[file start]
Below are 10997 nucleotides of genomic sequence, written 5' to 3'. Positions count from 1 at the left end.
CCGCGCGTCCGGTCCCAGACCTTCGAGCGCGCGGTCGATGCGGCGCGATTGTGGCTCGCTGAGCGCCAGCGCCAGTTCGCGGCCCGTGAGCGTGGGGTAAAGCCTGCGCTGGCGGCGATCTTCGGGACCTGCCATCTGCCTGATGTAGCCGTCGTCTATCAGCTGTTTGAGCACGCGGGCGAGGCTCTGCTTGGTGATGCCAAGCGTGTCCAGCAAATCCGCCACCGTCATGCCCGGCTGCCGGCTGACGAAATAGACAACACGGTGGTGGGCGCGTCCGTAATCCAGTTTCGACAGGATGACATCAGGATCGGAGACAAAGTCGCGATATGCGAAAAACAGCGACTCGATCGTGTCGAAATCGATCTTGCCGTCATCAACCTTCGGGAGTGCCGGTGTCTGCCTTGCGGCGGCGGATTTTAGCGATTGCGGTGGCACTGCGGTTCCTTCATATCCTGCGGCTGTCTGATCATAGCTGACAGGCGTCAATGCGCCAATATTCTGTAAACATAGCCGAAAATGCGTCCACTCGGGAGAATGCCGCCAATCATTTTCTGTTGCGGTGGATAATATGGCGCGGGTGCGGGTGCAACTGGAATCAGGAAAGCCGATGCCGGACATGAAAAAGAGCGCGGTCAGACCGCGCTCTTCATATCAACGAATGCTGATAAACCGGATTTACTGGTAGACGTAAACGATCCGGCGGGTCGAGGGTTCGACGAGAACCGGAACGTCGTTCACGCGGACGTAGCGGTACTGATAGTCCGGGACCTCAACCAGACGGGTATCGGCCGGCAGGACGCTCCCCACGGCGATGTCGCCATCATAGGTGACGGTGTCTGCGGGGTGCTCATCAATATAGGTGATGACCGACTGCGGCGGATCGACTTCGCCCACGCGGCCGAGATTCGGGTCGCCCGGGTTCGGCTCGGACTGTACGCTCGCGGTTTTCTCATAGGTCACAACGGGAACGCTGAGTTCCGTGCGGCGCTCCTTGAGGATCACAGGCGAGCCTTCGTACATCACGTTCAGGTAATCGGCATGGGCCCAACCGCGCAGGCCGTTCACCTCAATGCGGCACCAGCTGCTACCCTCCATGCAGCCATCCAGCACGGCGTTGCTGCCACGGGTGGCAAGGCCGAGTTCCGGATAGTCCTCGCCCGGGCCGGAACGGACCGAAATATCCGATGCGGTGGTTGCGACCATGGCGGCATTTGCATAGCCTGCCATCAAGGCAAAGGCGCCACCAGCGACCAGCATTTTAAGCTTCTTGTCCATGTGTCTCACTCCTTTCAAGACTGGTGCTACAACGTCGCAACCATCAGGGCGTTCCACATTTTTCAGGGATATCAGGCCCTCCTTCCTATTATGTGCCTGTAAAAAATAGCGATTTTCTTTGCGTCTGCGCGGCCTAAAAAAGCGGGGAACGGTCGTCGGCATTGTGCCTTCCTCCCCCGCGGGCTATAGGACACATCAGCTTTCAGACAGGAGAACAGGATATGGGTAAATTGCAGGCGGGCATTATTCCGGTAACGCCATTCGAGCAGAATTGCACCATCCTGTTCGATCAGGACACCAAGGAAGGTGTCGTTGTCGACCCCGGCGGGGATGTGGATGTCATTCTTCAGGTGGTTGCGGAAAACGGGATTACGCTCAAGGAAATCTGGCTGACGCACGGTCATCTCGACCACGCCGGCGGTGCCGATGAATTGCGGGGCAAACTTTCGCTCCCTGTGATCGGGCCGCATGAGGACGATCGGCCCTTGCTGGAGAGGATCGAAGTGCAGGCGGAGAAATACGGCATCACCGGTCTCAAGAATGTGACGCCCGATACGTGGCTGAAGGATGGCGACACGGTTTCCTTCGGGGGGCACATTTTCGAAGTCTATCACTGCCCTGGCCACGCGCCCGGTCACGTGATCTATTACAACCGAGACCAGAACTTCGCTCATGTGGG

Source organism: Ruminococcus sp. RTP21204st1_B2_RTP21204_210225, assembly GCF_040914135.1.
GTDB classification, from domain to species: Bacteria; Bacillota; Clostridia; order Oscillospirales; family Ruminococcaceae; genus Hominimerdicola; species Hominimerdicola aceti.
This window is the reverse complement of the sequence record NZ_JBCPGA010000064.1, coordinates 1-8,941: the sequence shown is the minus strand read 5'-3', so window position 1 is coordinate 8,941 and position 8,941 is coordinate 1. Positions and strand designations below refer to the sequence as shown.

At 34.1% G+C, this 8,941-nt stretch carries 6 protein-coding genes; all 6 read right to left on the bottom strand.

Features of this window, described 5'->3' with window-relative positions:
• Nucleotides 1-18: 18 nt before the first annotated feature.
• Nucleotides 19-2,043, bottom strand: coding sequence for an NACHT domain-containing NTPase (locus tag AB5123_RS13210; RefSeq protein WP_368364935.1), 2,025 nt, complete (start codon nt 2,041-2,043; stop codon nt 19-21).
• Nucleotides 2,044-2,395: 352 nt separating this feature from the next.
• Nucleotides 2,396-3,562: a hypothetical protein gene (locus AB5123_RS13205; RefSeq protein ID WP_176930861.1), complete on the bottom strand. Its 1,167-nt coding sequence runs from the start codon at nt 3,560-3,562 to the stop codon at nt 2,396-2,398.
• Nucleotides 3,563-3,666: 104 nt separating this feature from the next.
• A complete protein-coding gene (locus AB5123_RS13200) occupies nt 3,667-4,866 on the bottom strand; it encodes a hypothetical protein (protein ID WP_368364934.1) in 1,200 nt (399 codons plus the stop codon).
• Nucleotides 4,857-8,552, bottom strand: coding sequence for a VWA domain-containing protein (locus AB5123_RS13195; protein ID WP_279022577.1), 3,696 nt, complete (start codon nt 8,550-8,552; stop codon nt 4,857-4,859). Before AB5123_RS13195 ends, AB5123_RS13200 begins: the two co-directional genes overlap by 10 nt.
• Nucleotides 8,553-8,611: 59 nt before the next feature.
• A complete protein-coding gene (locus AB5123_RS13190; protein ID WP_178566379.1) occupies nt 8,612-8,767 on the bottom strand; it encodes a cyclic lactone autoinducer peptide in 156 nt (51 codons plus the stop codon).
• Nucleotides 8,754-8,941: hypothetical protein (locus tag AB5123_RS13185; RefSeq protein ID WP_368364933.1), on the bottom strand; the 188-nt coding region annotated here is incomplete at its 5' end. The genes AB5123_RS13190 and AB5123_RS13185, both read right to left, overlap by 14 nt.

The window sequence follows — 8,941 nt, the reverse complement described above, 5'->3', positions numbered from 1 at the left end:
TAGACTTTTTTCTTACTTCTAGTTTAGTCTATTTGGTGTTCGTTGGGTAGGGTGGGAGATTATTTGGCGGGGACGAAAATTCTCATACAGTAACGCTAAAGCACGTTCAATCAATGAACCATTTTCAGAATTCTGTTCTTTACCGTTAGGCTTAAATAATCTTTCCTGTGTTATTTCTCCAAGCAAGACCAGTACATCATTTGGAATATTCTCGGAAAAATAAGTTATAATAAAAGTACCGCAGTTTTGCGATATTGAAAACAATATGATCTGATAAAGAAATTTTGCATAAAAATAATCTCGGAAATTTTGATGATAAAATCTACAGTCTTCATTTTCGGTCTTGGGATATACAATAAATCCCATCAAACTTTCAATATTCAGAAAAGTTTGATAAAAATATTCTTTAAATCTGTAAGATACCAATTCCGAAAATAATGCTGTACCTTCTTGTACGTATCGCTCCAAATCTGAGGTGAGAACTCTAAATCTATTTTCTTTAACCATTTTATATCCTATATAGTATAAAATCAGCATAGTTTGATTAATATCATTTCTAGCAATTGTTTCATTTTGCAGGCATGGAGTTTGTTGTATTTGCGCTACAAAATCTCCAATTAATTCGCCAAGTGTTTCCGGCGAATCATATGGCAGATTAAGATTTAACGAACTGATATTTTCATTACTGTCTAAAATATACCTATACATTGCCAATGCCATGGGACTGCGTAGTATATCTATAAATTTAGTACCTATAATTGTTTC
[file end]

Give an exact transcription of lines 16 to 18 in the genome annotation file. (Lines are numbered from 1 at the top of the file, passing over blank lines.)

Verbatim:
• A complete protein-coding gene (locus AB5123_RS13190; protein ID WP_178566379.1) occupies nt 8,612-8,767 on the bottom strand; it encodes a cyclic lactone autoinducer peptide in 156 nt (51 codons plus the stop codon).
• Nucleotides 8,754-8,941: hypothetical protein (locus tag AB5123_RS13185; RefSeq protein ID WP_368364933.1), on the bottom strand; the 188-nt coding region annotated here is incomplete at its 5' end. The genes AB5123_RS13190 and AB5123_RS13185, both read right to left, overlap by 14 nt.

The window sequence follows — 8,941 nt, the reverse complement described above, 5'->3', positions numbered from 1 at the left end: